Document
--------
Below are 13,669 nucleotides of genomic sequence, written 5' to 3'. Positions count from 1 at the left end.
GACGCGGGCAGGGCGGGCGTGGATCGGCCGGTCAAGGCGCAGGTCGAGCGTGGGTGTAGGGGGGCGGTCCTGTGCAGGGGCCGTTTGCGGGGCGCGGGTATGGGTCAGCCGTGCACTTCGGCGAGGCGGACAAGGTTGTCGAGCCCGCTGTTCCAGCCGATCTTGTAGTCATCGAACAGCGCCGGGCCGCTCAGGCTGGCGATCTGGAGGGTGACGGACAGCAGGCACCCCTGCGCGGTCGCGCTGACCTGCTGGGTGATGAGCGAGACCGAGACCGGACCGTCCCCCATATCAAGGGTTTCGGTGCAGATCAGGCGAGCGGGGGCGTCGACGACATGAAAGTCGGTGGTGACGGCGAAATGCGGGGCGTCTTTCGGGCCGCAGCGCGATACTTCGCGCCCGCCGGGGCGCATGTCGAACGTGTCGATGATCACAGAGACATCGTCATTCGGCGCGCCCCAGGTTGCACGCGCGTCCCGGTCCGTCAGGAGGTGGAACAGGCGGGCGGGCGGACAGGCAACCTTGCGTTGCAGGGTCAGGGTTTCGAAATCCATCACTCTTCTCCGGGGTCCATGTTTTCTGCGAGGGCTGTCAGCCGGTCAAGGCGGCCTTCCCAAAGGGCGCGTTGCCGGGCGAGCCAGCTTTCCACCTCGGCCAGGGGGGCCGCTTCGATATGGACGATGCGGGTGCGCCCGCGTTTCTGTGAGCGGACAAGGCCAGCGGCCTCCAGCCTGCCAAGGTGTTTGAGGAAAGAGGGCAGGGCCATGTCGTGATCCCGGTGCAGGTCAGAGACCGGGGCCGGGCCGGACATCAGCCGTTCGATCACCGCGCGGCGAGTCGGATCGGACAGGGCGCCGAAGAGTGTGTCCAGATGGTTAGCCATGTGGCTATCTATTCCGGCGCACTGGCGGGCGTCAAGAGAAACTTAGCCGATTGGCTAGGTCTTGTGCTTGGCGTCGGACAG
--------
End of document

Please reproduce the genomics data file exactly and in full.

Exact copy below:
Below are 13,669 nucleotides of genomic sequence, written 5' to 3'. Positions count from 1 at the left end.
GACGCGGGCAGGGCGGGCGTGGATCGGCCGGTCAAGGCGCAGGTCGAGCGTGGGTGTAGGGGGGCGGTCCTGTGCAGGGGCCGTTTGCGGGGCGCGGGTATGGGTCAGCCGTGCACTTCGGCGAGGCGGACAAGGTTGTCGAGCCCGCTGTTCCAGCCGATCTTGTAGTCATCGAACAGCGCCGGGCCGCTCAGGCTGGCGATCTGGAGGGTGACGGACAGCAGGCACCCCTGCGCGGTCGCGCTGACCTGCTGGGTGATGAGCGAGACCGAGACCGGACCGTCCCCCATATCAAGGGTTTCGGTGCAGATCAGGCGAGCGGGGGCGTCGACGACATGAAAGTCGGTGGTGACGGCGAAATGCGGGGCGTCTTTCGGGCCGCAGCGCGATACTTCGCGCCCGCCGGGGCGCATGTCGAACGTGTCGATGATCACAGAGACATCGTCATTCGGCGCGCCCCAGGTTGCACGCGCGTCCCGGTCCGTCAGGAGGTGGAACAGGCGGGCGGGCGGACAGGCAACCTTGCGTTGCAGGGTCAGGGTTTCGAAATCCATCACTCTTCTCCGGGGTCCATGTTTTCTGCGAGGGCTGTCAGCCGGTCAAGGCGGCCTTCCCAAAGGGCGCGTTGCCGGGCGAGCCAGCTTTCCACCTCGGCCAGGGGGGCCGCTTCGATATGGACGATGCGGGTGCGCCCGCGTTTCTGTGAGCGGACAAGGCCAGCGGCCTCCAGCCTGCCAAGGTGTTTGAGGAAAGAGGGCAGGGCCATGTCGTGATCCCGGTGCAGGTCAGAGACCGGGGCCGGGCCGGACATCAGCCGTTCGATCACCGCGCGGCGAGTCGGATCGGACAGGGCGCCGAAGAGTGTGTCCAGATGGTTAGCCATGTGGCTATCTATTCCGGCGCACTGGCGGGCGTCAAGAGAAACTTAGCCGATTGGCTAGGTCTTGTGCTTGGCGTCGGACAG